Industrial jobs also provide routes for career progression, and training opportunities for Londoners with low or no qualifications. Such opportunities can be particularly valuable in areas surrounding industrial estates that experience high levels of deprivation. Because industrial land is more distributed across the city than office space, and thanks to the diversity of operations that take place on industrial estates, industrial land supports a wide range of entry level jobs. For example, micro mobility logistics operators such as Pedal Me provide entry-level jobs that require specialist skills by offering an extensive four-year training programme in partnership with the City of London Corporation. 23 Troubador Theatres film and TV studio is another example of local contribution to employment and skills development. The studio, which will be built as part of the development of Meridian Water, will also host a skills academy that will provide training for residents on how to work in the film and television industry. 24

Meeting London’s environmental goals

The Mayor has committed to reach net zero carbon emissions in London by 2030, as a critical step in addressing the climate emergency. With a fifth of London’s total carbon emissions coming from road vehicles, decarbonising road transport is a major part of this agenda. 25 Transport for London identifies the loss of industrial land as one of the main drivers of the increase in vehicle kilometres travelled by vans to deliver the same value of goods and services. 26 A senior member at one of the UK’s largest trade associations emphasised to us that in order to ensure speedy and greener freight movements, especially as online shopping increases, London will need suitable sites for micro-consolidation and to support the transition towards electric vehicles. London now has close to 6,000 electric vehicle charging points, leading the way among other European cities. 27 However, the capital will need well-located land and depots to house the number of vehicles needed, and these vehicles will also need to be serviced and maintained. 28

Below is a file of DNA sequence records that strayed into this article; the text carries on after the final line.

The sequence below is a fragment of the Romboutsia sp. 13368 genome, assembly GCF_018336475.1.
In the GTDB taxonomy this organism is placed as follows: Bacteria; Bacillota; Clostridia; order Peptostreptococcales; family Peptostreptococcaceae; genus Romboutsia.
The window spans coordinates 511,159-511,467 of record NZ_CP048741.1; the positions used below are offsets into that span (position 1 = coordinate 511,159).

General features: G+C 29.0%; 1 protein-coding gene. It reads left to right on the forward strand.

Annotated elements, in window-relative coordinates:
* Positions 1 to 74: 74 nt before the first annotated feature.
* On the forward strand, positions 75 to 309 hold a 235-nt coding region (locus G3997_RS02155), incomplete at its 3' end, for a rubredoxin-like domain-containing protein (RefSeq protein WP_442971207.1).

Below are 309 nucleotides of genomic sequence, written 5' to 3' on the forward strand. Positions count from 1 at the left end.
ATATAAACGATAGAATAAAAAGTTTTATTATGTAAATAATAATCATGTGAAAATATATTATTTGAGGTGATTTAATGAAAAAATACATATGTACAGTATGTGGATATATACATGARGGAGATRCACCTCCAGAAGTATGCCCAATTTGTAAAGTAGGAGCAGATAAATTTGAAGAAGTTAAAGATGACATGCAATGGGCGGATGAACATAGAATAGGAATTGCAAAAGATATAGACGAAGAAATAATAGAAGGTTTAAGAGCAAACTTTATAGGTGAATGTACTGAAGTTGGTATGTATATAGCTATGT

The availability of industrial land in the future will also help the capital achieve the other prongs of its environmental strategy. The London Plan’s target for net-self efficiency by 2026 (i.e. 100 per cent waste managed within London) requires the protection of existing waste sites as well the provision of new ones. While the shift to a circular economy will see a reduction of London’s waste, according to the London Infrastructure Plan 2050, this will require investment in new facilities in order to reuse, repair and remanufacture materials. 29

The operations of certain industrial activities also support the city’s wider environmental goals. Crucially, industrial space hosts the construction businesses that will participate in greener construction and the much-needed retrofit revolution. Some industrial uses can generate low carbon heating – for example the excess heat generated by data centres has the potential to supply district heating systems. 30 As other industrial sectors evolve and achieve their own sustainability goals, increased data centres and broadband connectivity will also be vital for technological innovations such as robotics and data sharing platforms needed to ensure more efficient operations.

Sustaining innovation in science, technology and culture